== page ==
Chronic smoking has been shown to have deleterious effects on brain function and is an important risk factor for ischemic stroke. Reduced cortical excitability has been shown among chronic smokers compared with non-smokers to have a long-term effect and so far no study has assessed the effect of smoking on short-term motor learning. Paired associative stimulation (PAS) is a commonly used method for inducing changes in excitability of the motor cortex (M1) in a way that simulates short-term motor learning. This study employed PAS to investigate the effect of chronic cigarette smoking on plasticity of M1. Stimulator output required to elicit a motor-evoked potential (MEP) of approximately 1 mV was similar between the groups prior to PAS. MEP response to single pulse stimuli increased in the control group and remained above baseline level for at least 30 min after the intervention, but not in the smokers who showed no significant increase in MEP size. The silent period was similar between groups at all time points of the experiment. This study suggests that chronic smoking may have a negative effect on the response to PAS and infers that chronic smoking may have a deleterious effect on the adaptability of M1. Full article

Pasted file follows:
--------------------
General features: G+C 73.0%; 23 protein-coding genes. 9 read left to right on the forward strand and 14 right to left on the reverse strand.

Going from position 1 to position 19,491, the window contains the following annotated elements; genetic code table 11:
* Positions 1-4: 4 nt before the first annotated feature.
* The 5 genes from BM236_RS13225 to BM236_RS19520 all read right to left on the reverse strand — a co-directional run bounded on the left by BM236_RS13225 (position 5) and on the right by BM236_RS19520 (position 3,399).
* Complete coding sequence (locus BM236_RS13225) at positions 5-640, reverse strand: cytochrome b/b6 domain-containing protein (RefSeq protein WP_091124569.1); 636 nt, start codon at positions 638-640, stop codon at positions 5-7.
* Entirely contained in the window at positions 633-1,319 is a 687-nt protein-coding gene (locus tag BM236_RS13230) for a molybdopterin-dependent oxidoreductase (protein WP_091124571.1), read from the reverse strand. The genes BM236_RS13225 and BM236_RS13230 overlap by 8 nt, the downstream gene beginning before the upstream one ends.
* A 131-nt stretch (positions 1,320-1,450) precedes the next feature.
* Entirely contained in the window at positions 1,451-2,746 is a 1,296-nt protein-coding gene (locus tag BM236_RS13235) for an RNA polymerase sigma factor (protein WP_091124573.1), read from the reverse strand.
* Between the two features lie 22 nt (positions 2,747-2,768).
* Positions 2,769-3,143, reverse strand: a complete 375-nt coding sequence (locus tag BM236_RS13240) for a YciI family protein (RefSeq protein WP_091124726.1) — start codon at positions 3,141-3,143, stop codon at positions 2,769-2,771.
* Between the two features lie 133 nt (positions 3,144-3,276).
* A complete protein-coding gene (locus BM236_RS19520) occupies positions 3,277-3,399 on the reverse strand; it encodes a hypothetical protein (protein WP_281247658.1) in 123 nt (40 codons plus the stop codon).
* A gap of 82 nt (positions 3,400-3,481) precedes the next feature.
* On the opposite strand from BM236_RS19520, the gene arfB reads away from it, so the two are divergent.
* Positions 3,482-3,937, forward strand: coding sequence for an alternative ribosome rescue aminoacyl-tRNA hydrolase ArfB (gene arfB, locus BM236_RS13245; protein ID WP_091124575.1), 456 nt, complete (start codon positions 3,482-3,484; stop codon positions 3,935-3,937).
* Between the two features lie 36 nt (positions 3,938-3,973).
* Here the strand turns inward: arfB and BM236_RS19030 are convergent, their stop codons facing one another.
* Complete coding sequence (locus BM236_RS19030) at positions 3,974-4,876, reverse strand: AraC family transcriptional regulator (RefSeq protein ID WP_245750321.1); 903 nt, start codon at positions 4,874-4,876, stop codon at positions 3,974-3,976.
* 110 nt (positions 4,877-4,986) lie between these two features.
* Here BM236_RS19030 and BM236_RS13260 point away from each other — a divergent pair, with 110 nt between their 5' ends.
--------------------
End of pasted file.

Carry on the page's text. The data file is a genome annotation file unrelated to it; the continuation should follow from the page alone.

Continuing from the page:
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Open AccessArticle
Electrode Location in a Microelectrode Recording-Based Model of the Subthalamic Nucleus Can Predict Motor Improvement After Deep Brain Stimulation for Parkinson’s Disease
Brain Sci. 2019, 9(3), 51; https://doi.org/10.3390/brainsci9030051
Received: 13 February 2019 / Revised: 20 February 2019 / Accepted: 20 February 2019 / Published: 1 March 2019
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Abstract
Motor improvement after deep brain stimulation (DBS) in the subthalamic nucleus (STN) may vary substantially between Parkinson’s disease (PD) patients. Research into the relation between improvement and active contact location requires a correction for anatomical variation. We studied the relation between active contact [...] Read more.